Moscow, November 12, Interfax - Relations between the Russian Orthodox and Roman Catholic Churches are improving and a meeting between Pope Benedict XVI and the Patriarch Kirill of Moscow and All Russia, may be on the cards, a Russian Orthodox bishop said.
"Today it can be said that we are moving to a moment when it becomes possible to prepare a meeting between the Pope and the Patriarch of Moscow," Archbishop Hilarion of Volokolamsk, the head of the Department for External Church Relations, told reporters in Moscow.
"There are no specific plans for the venue or timing of such a meeting but on both sides there is a desire to prepare it," the Archbishop said.
Preparations for such a meeting must involve finding "a common platform on all remaining points of dispute," the Archbishop said.
One such issue are relations between the Uniate community and Orthodox believers in Ukraine. In the early 1990s, "the fragile interdenominational balance was upset and a serious situation took shape that still exists," Archbishop Hilarion said.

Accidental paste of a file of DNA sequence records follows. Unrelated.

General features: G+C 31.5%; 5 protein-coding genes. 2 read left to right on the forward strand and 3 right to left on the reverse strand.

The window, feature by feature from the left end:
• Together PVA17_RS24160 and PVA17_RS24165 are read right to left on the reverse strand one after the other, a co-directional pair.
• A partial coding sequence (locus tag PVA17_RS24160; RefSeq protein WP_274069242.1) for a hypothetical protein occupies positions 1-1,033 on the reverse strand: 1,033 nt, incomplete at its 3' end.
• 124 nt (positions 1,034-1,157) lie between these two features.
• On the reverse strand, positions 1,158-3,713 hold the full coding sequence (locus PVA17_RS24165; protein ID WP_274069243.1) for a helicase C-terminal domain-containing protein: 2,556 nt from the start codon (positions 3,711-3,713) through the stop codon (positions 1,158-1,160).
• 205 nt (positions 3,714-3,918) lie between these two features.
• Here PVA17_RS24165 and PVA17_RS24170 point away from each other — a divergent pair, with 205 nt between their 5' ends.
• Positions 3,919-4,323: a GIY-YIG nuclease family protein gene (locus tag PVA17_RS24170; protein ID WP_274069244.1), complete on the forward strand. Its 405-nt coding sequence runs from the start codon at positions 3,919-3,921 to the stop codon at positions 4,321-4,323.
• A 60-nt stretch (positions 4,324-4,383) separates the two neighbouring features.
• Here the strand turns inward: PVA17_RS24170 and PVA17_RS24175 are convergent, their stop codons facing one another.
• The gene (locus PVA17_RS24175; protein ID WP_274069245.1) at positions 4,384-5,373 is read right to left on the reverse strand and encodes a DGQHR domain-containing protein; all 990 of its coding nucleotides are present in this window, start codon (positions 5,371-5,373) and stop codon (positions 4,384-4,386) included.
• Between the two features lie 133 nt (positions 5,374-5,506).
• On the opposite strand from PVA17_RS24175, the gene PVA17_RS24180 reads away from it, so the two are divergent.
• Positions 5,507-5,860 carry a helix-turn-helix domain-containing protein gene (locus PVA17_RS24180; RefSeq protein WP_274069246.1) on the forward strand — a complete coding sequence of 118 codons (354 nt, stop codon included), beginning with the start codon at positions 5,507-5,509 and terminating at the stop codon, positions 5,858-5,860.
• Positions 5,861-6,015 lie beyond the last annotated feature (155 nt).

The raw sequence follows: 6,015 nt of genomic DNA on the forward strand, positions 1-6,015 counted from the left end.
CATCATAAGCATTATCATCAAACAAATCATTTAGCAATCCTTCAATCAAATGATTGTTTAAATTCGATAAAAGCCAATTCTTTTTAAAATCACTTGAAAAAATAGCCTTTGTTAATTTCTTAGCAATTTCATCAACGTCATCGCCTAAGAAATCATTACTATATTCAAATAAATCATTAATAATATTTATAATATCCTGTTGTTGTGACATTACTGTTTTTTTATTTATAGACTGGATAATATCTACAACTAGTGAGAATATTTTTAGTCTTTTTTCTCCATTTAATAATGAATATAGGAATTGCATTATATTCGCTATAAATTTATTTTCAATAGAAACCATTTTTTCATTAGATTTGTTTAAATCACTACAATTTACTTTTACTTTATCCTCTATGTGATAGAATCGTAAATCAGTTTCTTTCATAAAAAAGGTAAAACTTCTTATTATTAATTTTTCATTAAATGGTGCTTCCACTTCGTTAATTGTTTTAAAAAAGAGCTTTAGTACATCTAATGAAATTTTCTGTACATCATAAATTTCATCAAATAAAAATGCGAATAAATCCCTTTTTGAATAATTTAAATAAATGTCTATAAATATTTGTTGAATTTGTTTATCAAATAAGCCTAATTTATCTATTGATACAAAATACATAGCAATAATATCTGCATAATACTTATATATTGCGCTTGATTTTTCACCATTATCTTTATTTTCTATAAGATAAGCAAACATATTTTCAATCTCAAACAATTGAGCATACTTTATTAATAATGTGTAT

At the same time, conversion of Orthodox believers into Catholicism is less of a problem today than it was a decade ago, he said.
Benedict XVI is "a very reserved, traditional man who does not seek the expansion of the Catholic Church to traditionally Orthodox regions," the Archbishop said.
When Benedict XVI, shortly after being elected Pope, met with Metropolitan Kirill (the present Russian Patriarch, then head of the DECR, a papal visit to Russia "was taken off the agenda as now it appears to us to be impossible," the bishop said.
After Metropolitan Kirill has been elected Patriarch, "one can hope for further steps" in Orthodox-Catholic dialogue because the Patriarch "will continue the line on relations with Christians of other denominations that he pursued as part of his former activities," the Archbishop said.